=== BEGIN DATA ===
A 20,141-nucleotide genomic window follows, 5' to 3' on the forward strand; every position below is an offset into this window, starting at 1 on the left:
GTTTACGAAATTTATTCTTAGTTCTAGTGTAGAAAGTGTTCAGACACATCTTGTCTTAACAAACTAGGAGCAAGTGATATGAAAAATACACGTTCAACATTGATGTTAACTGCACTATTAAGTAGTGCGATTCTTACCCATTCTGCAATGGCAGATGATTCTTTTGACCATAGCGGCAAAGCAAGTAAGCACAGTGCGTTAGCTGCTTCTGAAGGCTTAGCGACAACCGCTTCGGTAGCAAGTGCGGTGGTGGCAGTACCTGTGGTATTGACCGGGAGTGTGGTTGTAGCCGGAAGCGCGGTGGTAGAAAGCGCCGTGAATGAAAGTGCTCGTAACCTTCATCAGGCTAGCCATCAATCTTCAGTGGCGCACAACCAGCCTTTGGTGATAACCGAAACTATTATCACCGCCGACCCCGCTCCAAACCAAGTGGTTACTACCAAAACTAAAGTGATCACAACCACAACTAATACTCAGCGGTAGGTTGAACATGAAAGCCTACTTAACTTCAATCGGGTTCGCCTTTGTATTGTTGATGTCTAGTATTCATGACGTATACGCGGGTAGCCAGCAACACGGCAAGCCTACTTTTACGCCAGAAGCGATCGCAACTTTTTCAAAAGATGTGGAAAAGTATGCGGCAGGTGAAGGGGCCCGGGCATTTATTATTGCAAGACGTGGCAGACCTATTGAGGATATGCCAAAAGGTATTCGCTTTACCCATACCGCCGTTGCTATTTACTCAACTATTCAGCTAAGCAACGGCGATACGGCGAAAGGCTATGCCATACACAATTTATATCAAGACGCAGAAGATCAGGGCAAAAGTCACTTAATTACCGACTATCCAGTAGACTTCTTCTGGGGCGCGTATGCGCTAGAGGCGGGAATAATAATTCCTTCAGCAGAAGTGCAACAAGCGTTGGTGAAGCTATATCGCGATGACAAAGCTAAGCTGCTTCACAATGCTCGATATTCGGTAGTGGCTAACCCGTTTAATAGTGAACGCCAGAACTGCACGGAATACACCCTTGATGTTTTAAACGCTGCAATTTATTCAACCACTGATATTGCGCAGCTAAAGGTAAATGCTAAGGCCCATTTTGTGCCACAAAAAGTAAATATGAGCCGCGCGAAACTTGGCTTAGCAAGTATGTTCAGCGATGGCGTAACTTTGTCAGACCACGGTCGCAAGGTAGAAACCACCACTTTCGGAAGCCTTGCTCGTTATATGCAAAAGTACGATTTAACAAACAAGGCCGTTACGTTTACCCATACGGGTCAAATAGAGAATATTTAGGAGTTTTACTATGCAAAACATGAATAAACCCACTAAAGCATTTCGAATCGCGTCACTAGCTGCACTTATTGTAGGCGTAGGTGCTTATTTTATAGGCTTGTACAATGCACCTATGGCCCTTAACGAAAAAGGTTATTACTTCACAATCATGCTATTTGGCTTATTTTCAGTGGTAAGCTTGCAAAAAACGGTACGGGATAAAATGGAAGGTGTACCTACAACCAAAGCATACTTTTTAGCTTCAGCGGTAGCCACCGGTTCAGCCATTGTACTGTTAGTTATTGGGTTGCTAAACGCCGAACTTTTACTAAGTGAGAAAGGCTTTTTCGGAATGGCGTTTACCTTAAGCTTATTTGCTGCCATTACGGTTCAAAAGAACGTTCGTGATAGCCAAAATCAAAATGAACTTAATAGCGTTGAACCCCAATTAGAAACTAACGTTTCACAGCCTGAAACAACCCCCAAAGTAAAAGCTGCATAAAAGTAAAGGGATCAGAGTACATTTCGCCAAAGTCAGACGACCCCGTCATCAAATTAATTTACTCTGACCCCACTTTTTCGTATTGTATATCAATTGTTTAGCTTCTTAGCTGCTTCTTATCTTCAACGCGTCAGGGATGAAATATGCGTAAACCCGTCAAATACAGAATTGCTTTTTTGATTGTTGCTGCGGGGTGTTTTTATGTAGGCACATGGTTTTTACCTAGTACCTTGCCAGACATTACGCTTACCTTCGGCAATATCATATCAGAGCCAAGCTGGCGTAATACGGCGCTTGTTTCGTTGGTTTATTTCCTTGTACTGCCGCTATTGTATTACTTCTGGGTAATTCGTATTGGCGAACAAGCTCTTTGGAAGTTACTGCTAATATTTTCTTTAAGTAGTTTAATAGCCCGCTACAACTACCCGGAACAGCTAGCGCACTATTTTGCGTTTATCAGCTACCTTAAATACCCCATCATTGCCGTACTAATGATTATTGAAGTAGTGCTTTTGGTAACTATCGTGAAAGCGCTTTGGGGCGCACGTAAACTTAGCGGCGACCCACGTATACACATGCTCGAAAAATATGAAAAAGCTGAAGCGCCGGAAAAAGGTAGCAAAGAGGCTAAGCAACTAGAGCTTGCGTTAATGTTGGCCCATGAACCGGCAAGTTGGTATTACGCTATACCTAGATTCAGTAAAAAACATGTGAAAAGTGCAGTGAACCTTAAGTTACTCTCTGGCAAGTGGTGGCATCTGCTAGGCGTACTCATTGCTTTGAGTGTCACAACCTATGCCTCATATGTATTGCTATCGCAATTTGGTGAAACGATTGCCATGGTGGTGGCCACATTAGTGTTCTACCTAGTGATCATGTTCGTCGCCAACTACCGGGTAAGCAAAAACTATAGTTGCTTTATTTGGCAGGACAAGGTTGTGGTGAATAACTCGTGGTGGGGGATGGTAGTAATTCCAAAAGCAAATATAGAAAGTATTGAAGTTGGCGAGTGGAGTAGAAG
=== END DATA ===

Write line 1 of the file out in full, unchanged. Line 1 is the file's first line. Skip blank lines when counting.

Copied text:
A 20,141-nucleotide genomic window follows, 5' to 3' on the forward strand; every position below is an offset into this window, starting at 1 on the left: